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Extended Audio Sample The Daughters of Cain Audiobook, by Colin Dexter Click for printable size audiobook cover
3.41 out of 53.41 out of 53.41 out of 53.41 out of 53.41 out of 5 3.41 (32 ratings) (rate this audio book) Author: Colin Dexter Narrator: Frederick Davidson Publisher: Blackstone Audio Format: Unabridged Audiobook Delivery: Instant Download Audio Length: Related: The Inspector Morse Mysteries Release Date: December 2005 ISBN: 9781455171583
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Little progress had been made by the Thames Valley Police since the discovery of a corpse in a North Oxford flat. The police had no weapon, no suspect, and no motive. But within days of taking over the investigation, Chief Inspector Morse and Detective Sergeant Lewis uncover startling new information about the life and death of the victim, Dr. Felix McClure, late of Wolsey College, Oxford.

The trail leads to a staircase in Wolsey College and a former “scout” there, one Edward Brooks, who disappears following the theft of a knife from the Pitt Rivers Museum. When another body is discovered, Morse suddenly finds himself with too many suspects, including Brooks’ wife, a prostitute, and an enigmatic schoolmistress. Attracted to one of the possible killers, the chief inspector may be too involved for success.

It will take much thought, many pints, and not a little anguish before Morse sees the connection between McClure’s death and the daughters of Cain.

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Quotes & Awards

  • “Audacious and amusing…May be the best book yet in this deservedly celebrated series.”

    Wall Street Journal

  • “Very cleverly constructed…Dexter writes with an urbanity and range of reference that is all his own.”

    Los Angeles Times

  • “Dexter is fiendishly adept at the literary aside…He is a masterful crime writer whom few others match.”

    Publishers Weekly (starred review)

  • “Frederick Davidson captures perfectly the inspector’s soul, as well as delivering excellent portrayals of the jaunty Sergeant Lewis, the vicious Ted Brooks, and a host of suspects. Davidson, a favorite reader at Blackstone, has found his métier in the dramatization of Dexter’s contemplative detective stories. This one is excellent and is ideal on audio.”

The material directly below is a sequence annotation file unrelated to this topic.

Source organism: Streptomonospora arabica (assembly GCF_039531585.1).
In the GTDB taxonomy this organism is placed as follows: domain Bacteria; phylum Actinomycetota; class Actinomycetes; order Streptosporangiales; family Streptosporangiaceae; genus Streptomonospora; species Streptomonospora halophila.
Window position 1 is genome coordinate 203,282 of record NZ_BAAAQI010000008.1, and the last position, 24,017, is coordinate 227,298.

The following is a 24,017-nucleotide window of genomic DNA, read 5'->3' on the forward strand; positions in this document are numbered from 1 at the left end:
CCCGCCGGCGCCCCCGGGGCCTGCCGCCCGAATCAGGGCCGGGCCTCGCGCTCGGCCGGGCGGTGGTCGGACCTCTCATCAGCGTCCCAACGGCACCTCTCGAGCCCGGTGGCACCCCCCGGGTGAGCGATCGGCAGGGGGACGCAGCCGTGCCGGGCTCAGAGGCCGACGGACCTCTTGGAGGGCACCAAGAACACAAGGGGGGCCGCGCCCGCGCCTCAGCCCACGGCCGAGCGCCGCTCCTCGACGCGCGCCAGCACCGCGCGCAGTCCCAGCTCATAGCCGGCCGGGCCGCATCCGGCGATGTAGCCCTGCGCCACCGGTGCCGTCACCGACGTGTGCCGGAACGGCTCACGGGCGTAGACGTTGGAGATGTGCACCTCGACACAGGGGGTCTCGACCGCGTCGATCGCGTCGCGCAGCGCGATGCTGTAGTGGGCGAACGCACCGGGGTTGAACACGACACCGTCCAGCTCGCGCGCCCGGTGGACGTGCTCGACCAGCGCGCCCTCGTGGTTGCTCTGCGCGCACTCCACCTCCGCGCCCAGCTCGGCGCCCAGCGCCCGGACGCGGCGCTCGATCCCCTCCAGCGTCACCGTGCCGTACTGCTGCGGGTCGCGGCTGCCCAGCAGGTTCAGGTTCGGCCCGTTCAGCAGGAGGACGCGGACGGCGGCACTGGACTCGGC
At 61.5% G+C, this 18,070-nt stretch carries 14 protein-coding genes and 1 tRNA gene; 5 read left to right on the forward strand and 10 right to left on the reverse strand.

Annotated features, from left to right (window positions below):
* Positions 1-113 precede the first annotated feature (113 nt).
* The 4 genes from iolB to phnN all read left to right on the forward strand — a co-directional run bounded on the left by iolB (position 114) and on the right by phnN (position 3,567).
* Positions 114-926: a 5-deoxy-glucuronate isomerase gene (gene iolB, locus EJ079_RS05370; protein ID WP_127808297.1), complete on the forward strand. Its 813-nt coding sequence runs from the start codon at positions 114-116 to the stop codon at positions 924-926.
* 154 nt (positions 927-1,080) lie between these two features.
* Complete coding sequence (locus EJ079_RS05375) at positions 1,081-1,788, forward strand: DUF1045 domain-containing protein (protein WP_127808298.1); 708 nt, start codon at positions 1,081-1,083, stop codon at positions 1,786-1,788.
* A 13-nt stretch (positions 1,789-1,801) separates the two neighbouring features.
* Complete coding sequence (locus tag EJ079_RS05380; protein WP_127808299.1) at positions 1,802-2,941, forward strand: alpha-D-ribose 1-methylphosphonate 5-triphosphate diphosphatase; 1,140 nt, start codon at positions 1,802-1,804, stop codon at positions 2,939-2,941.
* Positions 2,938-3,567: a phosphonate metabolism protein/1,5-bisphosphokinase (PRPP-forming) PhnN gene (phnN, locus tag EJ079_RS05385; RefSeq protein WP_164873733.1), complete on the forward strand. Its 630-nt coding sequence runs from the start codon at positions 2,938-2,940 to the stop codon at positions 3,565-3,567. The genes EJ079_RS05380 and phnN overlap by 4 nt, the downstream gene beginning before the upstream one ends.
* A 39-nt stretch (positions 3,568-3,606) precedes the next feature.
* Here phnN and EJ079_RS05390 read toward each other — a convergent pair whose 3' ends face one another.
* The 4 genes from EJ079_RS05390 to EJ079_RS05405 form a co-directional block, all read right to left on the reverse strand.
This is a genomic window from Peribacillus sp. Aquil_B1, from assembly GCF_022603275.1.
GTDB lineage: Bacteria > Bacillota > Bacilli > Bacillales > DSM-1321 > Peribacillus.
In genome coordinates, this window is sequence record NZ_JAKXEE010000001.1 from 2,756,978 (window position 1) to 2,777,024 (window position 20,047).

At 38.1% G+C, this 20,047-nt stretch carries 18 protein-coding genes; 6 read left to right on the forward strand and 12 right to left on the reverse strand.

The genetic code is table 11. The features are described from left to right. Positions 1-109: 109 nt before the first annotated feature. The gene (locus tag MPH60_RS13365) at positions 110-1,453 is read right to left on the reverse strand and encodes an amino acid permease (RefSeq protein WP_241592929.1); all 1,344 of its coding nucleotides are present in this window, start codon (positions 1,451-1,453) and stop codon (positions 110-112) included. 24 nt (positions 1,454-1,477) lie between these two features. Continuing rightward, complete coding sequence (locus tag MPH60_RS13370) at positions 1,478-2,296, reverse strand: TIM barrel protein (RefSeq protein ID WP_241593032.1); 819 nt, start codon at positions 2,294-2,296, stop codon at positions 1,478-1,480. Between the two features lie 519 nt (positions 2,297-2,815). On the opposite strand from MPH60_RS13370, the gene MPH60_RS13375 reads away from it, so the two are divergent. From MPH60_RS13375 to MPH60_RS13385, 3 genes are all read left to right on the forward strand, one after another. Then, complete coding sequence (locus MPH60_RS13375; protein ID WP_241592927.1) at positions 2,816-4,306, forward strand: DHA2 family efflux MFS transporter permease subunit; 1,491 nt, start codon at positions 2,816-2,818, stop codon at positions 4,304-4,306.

AudioFile

  • “Intelligent and compelling…Morse is an intriguingly complex character, a mixture of gruffness, sentimentality, and intuitive brilliance, while his gentle, steadfast companion, Lewis, is a perfect foil for Morse’s prickliness…Doubtless his most engrossing adventure to date.”

    Booklist 

  • “Inimitably cantankerous Chief Inspector Morse—in his eleventh stint—takes over a case that seems utterly straightforward…Dexter offers a painfully focused inquisition on…three remarkable women, showing again through his versatility and concentration why the death of Julian Symons has left him the foremost exponent of the old-fashioned (but new-minted) British detective story.”

    Kirkus Reviews

  • “Davidson captures Morse’s personality and horse voice perfectly. He reads Dexter’s sarcastic, witty prose with just the right sneering tone and easily differentiates all characters, even in faced paced, complex conversations…I had already read this and found listening much more entertaining; I was amazed at how much I’d missed in reading.” 

    Kliatt

  • Winner of the AudioFile Earphones Award in 1995

Listener Opinions

  • 4 out of 54 out of 54 out of 54 out of 54 out of 5 Liz | 2/19/2014

    " I liked the interactions between Lewis and Morse in this one. I'm sad that there are only two more books left in this series. "

  • 3 out of 53 out of 53 out of 53 out of 53 out of 5 Nathan Willard | 2/15/2014

    " Morse and Lewis again. I should really check the timeline of the Morse books, given that he ages over the years and that Dexter seems to be giving him more of a past as he approaches the end of his life (notably, this book explains a reference that seemed of great import in Death is Now My Neighbor). But. Smaller than usual proliferation of bodies for an Inspector Morse book, as much or more of the wanton woman line. Certain details were somewhat obscure and convoluted, and a few of the hypotheses seemed to just hang in the air despite no corroborating evidence. Perhaps it's good that Morse doesn't quite figure things out as he approaches his pension, but it was a bit frustrating for the reader. And, again with the narrator talking about himself. Stay in the third person, omniscient narrator! "